Resting in the community park in Ione, California, is old No. 7, affectionately known as “Iron Ivan,” the last steam engine that served on the Amador Central Railroad. At the southern edge of town, one can glimpse the rails it once rode. Built in 1904, the Amador Central Railroad—a 12-mile, standard-gauge short line that snakes its way through the Sierra Nevada foothills from Ione to Martell—served both passengers and freighters for a century until 2004. It was said to be the slowest line in California, with over 75 curves and a grade of four percent in some places. In 2010, Sierra Pacific Industries sold the railroad to a nonprofit consortium to preserve the historic line.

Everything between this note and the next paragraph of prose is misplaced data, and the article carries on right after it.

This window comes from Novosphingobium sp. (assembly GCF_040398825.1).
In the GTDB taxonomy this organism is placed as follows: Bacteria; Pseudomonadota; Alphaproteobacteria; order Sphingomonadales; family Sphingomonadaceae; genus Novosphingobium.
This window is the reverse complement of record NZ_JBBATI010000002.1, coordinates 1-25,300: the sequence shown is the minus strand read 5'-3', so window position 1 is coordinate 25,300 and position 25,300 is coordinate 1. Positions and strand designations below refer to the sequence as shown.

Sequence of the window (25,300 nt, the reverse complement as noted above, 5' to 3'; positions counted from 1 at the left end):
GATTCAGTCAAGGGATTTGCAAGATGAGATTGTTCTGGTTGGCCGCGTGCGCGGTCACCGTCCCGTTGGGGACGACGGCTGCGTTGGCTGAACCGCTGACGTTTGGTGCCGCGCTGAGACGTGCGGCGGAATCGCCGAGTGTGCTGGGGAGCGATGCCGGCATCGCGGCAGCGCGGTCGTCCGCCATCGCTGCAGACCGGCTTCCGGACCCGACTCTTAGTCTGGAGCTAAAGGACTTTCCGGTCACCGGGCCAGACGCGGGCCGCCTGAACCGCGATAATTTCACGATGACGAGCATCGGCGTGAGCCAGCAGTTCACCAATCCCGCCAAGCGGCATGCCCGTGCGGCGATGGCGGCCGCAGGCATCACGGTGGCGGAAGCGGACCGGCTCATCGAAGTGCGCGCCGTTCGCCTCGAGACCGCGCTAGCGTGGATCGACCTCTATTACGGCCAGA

Author Bio: Historical archaeologist and former Amador County archivist Deborah Coleen Cook presents here a unique group of images from the railroad and county archival materials, taking the reader on a journey through the history of the line. Cook serves as a board member on the nonprofit management committee that recently acquired the Amador Central Railroad. The Images of Rail series celebrates the history of rail, trolley, streetcar, and subway transportation across the country. Using archival photographs, each title presents the people, places, and events that helped revolutionize transportation and commerce in 19th- and 20th-century America. Arcadia is proud to play a part in the preservation of local heritage, making history available to all.
Find Books By Title:
Find Books By Theme:
Find Books By State: